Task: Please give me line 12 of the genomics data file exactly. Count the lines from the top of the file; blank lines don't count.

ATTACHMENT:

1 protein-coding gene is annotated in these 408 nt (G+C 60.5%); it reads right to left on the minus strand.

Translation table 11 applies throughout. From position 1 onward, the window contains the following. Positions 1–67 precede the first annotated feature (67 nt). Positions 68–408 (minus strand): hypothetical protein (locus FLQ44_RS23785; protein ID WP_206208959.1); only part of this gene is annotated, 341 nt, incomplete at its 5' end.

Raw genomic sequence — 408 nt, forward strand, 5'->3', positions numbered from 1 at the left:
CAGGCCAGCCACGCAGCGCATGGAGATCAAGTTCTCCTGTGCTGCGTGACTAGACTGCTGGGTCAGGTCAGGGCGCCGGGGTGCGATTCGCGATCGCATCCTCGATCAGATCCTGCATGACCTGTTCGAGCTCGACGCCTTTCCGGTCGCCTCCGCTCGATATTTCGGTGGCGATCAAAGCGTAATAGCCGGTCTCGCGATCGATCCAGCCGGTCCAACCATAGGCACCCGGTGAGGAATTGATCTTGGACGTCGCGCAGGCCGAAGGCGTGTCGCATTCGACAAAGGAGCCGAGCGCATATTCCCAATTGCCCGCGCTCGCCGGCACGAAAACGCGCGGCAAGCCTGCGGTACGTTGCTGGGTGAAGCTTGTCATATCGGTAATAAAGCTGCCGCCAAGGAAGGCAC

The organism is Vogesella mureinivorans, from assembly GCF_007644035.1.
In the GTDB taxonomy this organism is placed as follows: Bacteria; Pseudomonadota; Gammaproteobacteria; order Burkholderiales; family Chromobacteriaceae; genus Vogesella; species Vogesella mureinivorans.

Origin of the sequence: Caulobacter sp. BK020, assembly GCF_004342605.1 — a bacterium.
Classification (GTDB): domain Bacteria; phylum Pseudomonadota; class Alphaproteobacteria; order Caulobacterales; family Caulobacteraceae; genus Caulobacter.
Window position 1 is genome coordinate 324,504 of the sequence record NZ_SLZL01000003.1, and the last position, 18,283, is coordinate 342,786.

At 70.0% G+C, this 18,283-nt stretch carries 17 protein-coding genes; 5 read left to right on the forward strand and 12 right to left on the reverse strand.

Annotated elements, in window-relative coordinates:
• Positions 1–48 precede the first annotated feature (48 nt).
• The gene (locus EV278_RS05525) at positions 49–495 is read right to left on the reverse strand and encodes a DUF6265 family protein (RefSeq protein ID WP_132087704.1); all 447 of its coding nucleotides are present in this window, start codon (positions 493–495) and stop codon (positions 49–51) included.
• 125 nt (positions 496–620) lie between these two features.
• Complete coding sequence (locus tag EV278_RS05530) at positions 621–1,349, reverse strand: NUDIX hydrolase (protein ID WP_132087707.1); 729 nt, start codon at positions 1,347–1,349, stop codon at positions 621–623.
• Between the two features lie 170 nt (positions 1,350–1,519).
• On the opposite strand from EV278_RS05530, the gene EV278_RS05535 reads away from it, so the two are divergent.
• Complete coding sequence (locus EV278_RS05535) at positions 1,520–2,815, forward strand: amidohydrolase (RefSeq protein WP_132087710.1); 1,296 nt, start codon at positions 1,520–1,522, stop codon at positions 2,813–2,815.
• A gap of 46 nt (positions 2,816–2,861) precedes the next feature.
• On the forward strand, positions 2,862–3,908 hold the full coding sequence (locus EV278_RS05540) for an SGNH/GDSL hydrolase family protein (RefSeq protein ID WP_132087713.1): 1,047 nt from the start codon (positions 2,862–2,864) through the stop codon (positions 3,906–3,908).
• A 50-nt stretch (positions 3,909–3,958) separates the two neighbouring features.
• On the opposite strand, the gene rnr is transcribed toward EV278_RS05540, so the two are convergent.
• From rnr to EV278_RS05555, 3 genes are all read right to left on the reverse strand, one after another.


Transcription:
• Positions 1–48 precede the first annotated feature (48 nt).